James Frey and Jocelyn Cohn critique a panel held at the progressive New School University where Grace Lee-Boggs was giving a lecture.
Last year The New School hosted a rare New York appearance by Grace Lee Boggs, a Chinese-American revolutionary active in the US for over 70 years. As a member of the Johnson-Forest tendency and other revolutionary organizations, Boggs worked closely with such luminaries as CLR James, Raya Dunayaveska, and her late husband, James Boggs. Boggs was organizing auto workers in Detroit at a time when the murder of a Chinese-American, never mind a communist labor organizer with a black husband, was basically legal. She co-authored Facing Reality, The American Worker, and other seminal studies of labor and revolution whose renown and impact spans the world over. At almost 100 years old, Boggs is a living monument to the rich history of labor militancy in the United States.
The panel was called “The Next American Revolution”, the title of Boggs’ latest book, and fresh on the heels of Occupy, this was an enticing topic. After the dramatic rise and decline of a mass movement with breathtaking rapidity some months before, many organizers in the city found themselves looking for a frame of reference by which to understand it all, and a return to the history of militant American struggle was a logical place to turn. Utterly deaf to this, The New School chose as its moderator Bill Gaskins, a young black professor from Parsons School of Design most known for his book Good Hair And Bad Hair, a photographic retrospective of black Americans’ hairstyles. Opposite Boggs was student organizer Milena Pelaez, who did a wonderful job maintaining composure on this panel, given its complete and utter absurdity.
For starters, the moderator either didn't know or didn't care who Boggs is. He scarcely referenced any facts about her rich life which were not found on her bio for the event. Instead, Gaskins turned the entire panel, purported to deal with the question of moving forward revolution in America, into a celebration of Dr. Martin Luther King, who we must note, was actually a contemporary of Boggs despite being younger (!) and someone with whom she had many theoretical disagreements, especially regarding questions of revolutionary leadership, the ostensible topic of the event.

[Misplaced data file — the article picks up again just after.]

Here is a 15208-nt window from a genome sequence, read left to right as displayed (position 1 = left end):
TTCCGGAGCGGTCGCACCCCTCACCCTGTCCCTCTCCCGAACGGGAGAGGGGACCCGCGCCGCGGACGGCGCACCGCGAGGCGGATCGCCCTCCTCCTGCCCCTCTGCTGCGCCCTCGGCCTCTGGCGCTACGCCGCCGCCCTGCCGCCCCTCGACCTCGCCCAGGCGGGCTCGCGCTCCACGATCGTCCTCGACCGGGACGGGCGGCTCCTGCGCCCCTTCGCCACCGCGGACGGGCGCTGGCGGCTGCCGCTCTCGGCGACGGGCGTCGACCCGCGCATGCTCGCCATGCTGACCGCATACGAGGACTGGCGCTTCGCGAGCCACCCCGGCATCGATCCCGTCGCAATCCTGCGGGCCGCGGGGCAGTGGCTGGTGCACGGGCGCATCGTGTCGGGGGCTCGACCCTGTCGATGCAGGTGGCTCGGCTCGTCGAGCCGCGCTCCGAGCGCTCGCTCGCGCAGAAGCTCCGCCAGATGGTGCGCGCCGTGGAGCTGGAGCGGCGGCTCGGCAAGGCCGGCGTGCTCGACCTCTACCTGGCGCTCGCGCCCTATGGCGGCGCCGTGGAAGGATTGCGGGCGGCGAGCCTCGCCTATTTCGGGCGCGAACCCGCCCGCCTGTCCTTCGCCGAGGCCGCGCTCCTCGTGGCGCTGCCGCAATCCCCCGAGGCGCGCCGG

Gaskins had absolutely no interest in talking about Boggs, her political work, or her theory. Instead, he posed questions to the panel by playing short recordings of the King speech “Where Do We Go From Here”, in which King extols about pacifism, belief in God, frames the struggle of the downtrodden within a Christian transcendence narrative, dismisses Marx, and bashes Marxists for lacking religious faith. Boggs is of course one of the pre-eminent American Marxists of the 20th Century, which Gaskins either didn't know or did know and took issue with. The only questions he posed to the discussants consisted of asking them to comment on the snippet of King's speech he had just played. It was as if Bogg’s entire life’s work had been accomplished in order to at last serve as a commenter on King, who fell dead some half century earlier.
This presented what must have been an uncomfortable situation for Boggs. After all, she was politically active at the time the speech was made, and was organizing workers to be self-acting militants to strike at their shops, build revolutionary associations across industries, and confront the capitalist state in directly militant terms. Christianity, pacifism, and the desire for deliverance from any agent external to the working class figured in her analysis only as obstacles to be overcome. To this effect Boggs authored many important texts on revolutionary leadership, which again, the moderator was either unaware of or held in contempt.
Particularly notable is Boggs' specific critique of “proletarian Jesuits” published nine years before King's speech, which denounced the self-appointed leaders of the class as neutralizing its potential political power and channeling it into institutional venues. Against this, Boggs and her tendency formed a significant wing of anti-racist, anti-capitalist struggles of the 50's and 60's, presenting practical and theoretical opposition to the religious activism of King. Her co-author, CLR James, was writing “On the Negro Question” in 1938, and Boggs herself collaborated on a number of pieces about racial dynamics in the US and abroad, and pieces specifically on Asian-Americans in the US working class.
Further, Boggs had a complicated relationship with black nationalism, and by the 1960's had changed some of her positions on the role of the state (as had CLR James), making her perspective on leadership and her own political history even more fascinating. While bringing in King was already an abstraction from the content of Bogg's incredibly full life, there was certainly an opportunity for productive dialogue regarding political analysis and what kinds of organization and activity to which they lead.